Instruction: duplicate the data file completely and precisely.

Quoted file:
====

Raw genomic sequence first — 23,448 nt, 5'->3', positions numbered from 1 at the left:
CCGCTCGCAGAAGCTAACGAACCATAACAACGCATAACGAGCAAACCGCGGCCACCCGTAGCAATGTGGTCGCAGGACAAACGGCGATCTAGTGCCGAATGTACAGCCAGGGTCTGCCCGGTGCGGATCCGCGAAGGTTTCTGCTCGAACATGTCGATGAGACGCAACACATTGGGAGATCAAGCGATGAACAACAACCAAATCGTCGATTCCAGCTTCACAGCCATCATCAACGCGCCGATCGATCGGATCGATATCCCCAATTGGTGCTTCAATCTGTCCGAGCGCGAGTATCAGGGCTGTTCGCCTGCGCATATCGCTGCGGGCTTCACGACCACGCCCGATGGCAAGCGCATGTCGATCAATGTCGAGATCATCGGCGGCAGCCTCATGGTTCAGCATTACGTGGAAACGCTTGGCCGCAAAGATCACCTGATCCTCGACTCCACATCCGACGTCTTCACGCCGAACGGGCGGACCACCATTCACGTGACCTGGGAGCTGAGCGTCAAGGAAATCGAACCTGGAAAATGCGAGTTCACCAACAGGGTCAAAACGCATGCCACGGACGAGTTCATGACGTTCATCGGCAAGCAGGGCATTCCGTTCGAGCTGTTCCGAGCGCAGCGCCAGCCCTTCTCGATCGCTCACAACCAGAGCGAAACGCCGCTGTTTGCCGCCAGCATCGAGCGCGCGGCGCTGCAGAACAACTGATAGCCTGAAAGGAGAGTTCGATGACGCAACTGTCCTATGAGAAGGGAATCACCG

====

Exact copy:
Raw genomic sequence first — 23,448 nt, 5'->3', positions numbered from 1 at the left:
CCGCTCGCAGAAGCTAACGAACCATAACAACGCATAACGAGCAAACCGCGGCCACCCGTAGCAATGTGGTCGCAGGACAAACGGCGATCTAGTGCCGAATGTACAGCCAGGGTCTGCCCGGTGCGGATCCGCGAAGGTTTCTGCTCGAACATGTCGATGAGACGCAACACATTGGGAGATCAAGCGATGAACAACAACCAAATCGTCGATTCCAGCTTCACAGCCATCATCAACGCGCCGATCGATCGGATCGATATCCCCAATTGGTGCTTCAATCTGTCCGAGCGCGAGTATCAGGGCTGTTCGCCTGCGCATATCGCTGCGGGCTTCACGACCACGCCCGATGGCAAGCGCATGTCGATCAATGTCGAGATCATCGGCGGCAGCCTCATGGTTCAGCATTACGTGGAAACGCTTGGCCGCAAAGATCACCTGATCCTCGACTCCACATCCGACGTCTTCACGCCGAACGGGCGGACCACCATTCACGTGACCTGGGAGCTGAGCGTCAAGGAAATCGAACCTGGAAAATGCGAGTTCACCAACAGGGTCAAAACGCATGCCACGGACGAGTTCATGACGTTCATCGGCAAGCAGGGCATTCCGTTCGAGCTGTTCCGAGCGCAGCGCCAGCCCTTCTCGATCGCTCACAACCAGAGCGAAACGCCGCTGTTTGCCGCCAGCATCGAGCGCGCGGCGCTGCAGAACAACTGATAGCCTGAAAGGAGAGTTCGATGACGCAACTGTCCTATGAGAAGGGAATCACCG